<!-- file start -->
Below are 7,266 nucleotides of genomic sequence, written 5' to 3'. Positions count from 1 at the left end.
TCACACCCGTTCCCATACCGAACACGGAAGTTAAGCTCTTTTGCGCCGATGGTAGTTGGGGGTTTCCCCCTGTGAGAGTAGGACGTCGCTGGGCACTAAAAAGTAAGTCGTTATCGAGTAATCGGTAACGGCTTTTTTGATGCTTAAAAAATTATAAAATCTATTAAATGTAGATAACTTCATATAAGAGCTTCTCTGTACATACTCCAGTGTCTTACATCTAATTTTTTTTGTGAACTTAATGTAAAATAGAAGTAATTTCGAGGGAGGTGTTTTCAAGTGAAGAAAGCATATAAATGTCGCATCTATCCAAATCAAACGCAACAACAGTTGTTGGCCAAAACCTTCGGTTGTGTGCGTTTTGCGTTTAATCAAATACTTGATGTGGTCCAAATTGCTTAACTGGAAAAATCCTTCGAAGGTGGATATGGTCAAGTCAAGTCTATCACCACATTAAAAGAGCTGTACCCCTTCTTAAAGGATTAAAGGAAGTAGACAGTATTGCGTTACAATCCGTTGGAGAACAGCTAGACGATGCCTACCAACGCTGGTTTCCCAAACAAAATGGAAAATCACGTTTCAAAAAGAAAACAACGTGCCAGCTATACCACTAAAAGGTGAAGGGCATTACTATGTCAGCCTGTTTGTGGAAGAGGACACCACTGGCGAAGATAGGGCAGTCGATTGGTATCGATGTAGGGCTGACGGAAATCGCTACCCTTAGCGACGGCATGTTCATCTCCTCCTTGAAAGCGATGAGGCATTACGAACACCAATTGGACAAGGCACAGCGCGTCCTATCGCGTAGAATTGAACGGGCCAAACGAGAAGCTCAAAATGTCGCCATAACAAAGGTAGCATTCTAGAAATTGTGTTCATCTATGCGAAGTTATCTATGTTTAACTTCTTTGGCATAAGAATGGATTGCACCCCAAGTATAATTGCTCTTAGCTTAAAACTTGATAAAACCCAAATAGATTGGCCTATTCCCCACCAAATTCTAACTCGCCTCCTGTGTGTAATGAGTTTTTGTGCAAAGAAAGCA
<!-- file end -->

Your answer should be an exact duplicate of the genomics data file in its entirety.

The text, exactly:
Below are 7,266 nucleotides of genomic sequence, written 5' to 3'. Positions count from 1 at the left end.
TCACACCCGTTCCCATACCGAACACGGAAGTTAAGCTCTTTTGCGCCGATGGTAGTTGGGGGTTTCCCCCTGTGAGAGTAGGACGTCGCTGGGCACTAAAAAGTAAGTCGTTATCGAGTAATCGGTAACGGCTTTTTTGATGCTTAAAAAATTATAAAATCTATTAAATGTAGATAACTTCATATAAGAGCTTCTCTGTACATACTCCAGTGTCTTACATCTAATTTTTTTTGTGAACTTAATGTAAAATAGAAGTAATTTCGAGGGAGGTGTTTTCAAGTGAAGAAAGCATATAAATGTCGCATCTATCCAAATCAAACGCAACAACAGTTGTTGGCCAAAACCTTCGGTTGTGTGCGTTTTGCGTTTAATCAAATACTTGATGTGGTCCAAATTGCTTAACTGGAAAAATCCTTCGAAGGTGGATATGGTCAAGTCAAGTCTATCACCACATTAAAAGAGCTGTACCCCTTCTTAAAGGATTAAAGGAAGTAGACAGTATTGCGTTACAATCCGTTGGAGAACAGCTAGACGATGCCTACCAACGCTGGTTTCCCAAACAAAATGGAAAATCACGTTTCAAAAAGAAAACAACGTGCCAGCTATACCACTAAAAGGTGAAGGGCATTACTATGTCAGCCTGTTTGTGGAAGAGGACACCACTGGCGAAGATAGGGCAGTCGATTGGTATCGATGTAGGGCTGACGGAAATCGCTACCCTTAGCGACGGCATGTTCATCTCCTCCTTGAAAGCGATGAGGCATTACGAACACCAATTGGACAAGGCACAGCGCGTCCTATCGCGTAGAATTGAACGGGCCAAACGAGAAGCTCAAAATGTCGCCATAACAAAGGTAGCATTCTAGAAATTGTGTTCATCTATGCGAAGTTATCTATGTTTAACTTCTTTGGCATAAGAATGGATTGCACCCCAAGTATAATTGCTCTTAGCTTAAAACTTGATAAAACCCAAATAGATTGGCCTATTCCCCACCAAATTCTAACTCGCCTCCTGTGTGTAATGAGTTTTTGTGCAAAGAAAGCA